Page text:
According to Tom Luna, Idaho’s Superintendent of Public Instruction, his state “chose to act, instead of being acted upon” when it came to education.
At the Heritage Foundation recently, Luna and Rep. Rob Bishop (R-Utah) explained that success in schools all comes down to one thing: choice.
Years ago, prior to serving in Congress, Bishop taught civics classes at high schools in his home state. He says it was those years that helped inform his thoughts on choices in education. “Federalism is still the solution to the problem,” Bishop said. “Federalism… is there for civil liberty.” He argues that if people are allowed to have choices, they will have more opportunities.
Bishop explained that the federal government is far too big to attempt to meet the needs of every single student in the country. He says the government fails to see that choices are good because not every state, teacher, and student is the same. He says that the Obama Administration is still asking why people need choices.
While Bishop said that education is not a core constitutional responsibility, he did indicate that there is value in setting a precedent to help ensure success for students. “It’s wonderful to say we have high standards, but to force a specific core kind is wrong… The only core constitutional responsibility that hasn’t been tried is freedom,” Bishop said.
Luna said. “The federal government limits states to do what they want.” This is evident, Luna says, in looking at programs like No Child Left Behind. It’s what he likes to compare to “The good, the bad, and the ugly.” Luna says a standards-based education system is good. “There needs to be accountability for every child.” Things turn bad when the government immediately dished out money, but sought accountability later. They got ugly, he says, when the government implored an “urban model… that doesn’t work in places like Idaho,” according to Luna.
Both Luna and Bishop explained that schools need to work for kids. “Giving people responsibility and holding them accountable will produce results,” said Bishop.
Just this year, Idaho took matters into its own hands. The costs required by the federal government to maintain the status quo, says Luna “are not sustainable in this economy.” He says that students come first, “You could sit back or you could come up with something new.”
By enacting the Students Come First initiative, Idaho has drastically changed the way education works for students, parents, and teachers. “We were willing to spend what we had,” said Luna, and “we did this without spending more money.” He explained that they were able to build this program into formula funding in the state.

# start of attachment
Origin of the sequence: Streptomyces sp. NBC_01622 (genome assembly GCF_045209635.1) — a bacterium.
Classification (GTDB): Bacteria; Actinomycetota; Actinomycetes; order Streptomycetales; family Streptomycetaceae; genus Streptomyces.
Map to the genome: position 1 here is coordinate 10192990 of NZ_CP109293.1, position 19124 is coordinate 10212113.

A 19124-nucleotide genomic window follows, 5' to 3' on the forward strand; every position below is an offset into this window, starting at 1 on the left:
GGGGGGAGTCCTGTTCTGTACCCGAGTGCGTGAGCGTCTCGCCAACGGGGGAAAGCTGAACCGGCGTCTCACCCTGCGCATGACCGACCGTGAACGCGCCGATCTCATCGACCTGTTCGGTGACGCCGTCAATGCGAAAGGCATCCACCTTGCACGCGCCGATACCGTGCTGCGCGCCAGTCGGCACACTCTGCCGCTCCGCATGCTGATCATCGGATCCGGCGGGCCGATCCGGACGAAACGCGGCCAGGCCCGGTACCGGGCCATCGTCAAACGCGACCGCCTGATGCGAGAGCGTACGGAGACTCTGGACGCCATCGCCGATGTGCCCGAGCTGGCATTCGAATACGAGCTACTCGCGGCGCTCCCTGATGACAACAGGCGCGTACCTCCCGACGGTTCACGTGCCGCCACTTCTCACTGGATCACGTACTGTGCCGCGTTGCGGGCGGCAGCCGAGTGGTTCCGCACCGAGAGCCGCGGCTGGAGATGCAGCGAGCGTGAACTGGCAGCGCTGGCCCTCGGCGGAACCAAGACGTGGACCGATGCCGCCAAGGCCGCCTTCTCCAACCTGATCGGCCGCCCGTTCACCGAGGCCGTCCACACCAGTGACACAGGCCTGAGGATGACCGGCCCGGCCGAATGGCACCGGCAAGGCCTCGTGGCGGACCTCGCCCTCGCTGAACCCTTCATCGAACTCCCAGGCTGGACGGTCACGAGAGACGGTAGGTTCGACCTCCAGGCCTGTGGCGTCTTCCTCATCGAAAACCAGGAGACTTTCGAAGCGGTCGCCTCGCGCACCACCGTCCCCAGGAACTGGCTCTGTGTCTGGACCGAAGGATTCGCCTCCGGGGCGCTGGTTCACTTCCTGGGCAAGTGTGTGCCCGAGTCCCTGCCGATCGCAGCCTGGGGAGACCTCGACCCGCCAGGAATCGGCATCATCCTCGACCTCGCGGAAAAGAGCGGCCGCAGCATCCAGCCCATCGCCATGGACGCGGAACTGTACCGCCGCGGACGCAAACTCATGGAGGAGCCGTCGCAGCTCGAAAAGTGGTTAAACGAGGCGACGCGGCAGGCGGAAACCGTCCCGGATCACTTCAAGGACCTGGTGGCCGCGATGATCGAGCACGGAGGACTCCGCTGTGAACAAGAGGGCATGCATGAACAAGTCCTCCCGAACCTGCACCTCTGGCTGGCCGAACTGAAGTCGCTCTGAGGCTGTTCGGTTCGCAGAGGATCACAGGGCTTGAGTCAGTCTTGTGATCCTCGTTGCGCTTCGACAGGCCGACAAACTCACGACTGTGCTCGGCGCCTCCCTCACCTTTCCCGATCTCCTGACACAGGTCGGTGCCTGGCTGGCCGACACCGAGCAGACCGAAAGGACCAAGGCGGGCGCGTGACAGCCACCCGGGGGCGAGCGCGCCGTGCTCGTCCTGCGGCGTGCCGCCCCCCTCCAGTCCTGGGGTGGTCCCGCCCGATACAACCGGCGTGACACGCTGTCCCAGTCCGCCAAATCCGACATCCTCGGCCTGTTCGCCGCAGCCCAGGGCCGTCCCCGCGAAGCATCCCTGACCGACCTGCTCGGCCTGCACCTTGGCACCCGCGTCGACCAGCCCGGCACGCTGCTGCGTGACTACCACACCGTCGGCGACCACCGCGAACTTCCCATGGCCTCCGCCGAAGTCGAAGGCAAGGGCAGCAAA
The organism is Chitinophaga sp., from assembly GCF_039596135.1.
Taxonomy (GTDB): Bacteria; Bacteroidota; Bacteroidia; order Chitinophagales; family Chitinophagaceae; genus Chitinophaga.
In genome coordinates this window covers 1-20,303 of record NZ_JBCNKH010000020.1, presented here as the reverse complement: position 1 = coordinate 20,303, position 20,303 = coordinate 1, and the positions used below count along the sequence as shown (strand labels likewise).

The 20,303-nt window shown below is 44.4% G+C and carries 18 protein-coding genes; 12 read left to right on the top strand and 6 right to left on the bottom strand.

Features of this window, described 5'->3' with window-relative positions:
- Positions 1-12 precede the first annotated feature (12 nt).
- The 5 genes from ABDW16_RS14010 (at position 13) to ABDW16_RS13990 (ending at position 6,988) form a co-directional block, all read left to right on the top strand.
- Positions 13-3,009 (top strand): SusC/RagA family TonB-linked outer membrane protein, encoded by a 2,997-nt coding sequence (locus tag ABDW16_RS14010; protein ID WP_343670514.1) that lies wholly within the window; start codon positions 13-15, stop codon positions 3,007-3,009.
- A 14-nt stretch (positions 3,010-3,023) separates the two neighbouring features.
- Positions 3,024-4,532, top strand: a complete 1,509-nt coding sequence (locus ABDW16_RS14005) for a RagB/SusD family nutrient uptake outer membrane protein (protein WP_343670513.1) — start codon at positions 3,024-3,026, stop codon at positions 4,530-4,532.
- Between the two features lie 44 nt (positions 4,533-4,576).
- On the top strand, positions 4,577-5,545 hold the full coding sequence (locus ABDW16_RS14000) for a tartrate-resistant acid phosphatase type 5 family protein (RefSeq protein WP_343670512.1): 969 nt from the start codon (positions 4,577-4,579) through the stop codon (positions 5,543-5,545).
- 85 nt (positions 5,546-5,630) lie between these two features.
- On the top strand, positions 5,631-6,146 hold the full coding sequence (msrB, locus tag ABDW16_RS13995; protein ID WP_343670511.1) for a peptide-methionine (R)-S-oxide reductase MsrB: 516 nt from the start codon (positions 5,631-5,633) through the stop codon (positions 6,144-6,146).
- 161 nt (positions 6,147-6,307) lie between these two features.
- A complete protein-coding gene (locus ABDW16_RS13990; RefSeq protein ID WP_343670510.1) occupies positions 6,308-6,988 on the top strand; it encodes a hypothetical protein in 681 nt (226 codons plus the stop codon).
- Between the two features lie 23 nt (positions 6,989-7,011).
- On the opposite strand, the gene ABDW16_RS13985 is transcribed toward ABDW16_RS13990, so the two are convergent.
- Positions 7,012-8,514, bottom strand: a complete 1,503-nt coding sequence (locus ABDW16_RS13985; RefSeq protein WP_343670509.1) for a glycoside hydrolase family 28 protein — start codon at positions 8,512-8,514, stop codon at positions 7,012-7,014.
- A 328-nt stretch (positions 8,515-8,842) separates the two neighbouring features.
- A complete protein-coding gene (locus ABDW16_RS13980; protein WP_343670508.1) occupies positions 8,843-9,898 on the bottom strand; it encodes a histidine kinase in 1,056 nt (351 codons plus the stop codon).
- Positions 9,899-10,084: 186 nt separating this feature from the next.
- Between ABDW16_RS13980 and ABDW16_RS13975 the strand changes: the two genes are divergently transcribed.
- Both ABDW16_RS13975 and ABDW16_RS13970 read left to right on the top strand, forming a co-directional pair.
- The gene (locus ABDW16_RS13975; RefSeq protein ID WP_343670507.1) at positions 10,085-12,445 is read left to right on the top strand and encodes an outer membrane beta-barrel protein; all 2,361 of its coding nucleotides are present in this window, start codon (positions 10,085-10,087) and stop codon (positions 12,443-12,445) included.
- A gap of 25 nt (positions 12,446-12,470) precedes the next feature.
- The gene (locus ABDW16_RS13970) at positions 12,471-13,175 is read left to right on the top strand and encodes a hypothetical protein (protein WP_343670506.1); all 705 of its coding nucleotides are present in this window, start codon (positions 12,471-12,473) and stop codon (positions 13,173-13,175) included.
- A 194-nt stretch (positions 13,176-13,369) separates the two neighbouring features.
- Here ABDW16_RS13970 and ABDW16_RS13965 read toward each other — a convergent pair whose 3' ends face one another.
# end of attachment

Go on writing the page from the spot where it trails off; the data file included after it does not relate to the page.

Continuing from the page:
There are many benefits to this, as Luna explained. Students will have more effective teachers and access to greater technology. One of the interesting factors of this program is the accessibility of education as it relates to parent and student choice. According to Luna, if parents would like to make a different choice for where their student is taught a specific course, due to technology and the options set forth, they are able to sign their student up for courses taught anywhere in the state. Luna says there is a need for access to high-quality courses no matter where the student lives in the state.
But what does all of this mean for the teachers? Luna says teachers will have more control over how they are paid every year. He said they had to change the way teachers are compensated. Students Come First changed the labor laws to eliminate tenure and seniority. It also limited collective bargaining. He says that now, “you can’t believe how civil they were.”
The minimum salary for teachers will increase to $30,000 as a result. “The average teacher salary is going to go up $2,000,” said Luna. He also promised “pay on performance.” Teachers can also earn annual bonuses for taking on leadership duties, teaching in hard-to-fill positions, or for working in a school that demonstrates academic growth or overall achievement schoolwide.
Luna acknowledged that these types of programs are most likely to succeed when schools and teachers are giving the flexibility they need. “With the kind of flexibility Rep. Bishop talked about, it’s possible,” he said.
Jocelyn Grecko is an intern at the American Journalism Center, a training program run by Accuracy in Media and Accuracy in Academia. Jocelyn has spent the past four years in the nation’s capital as a Media Studies undergraduate student at The Catholic University of America. She will graduate in May 2012.
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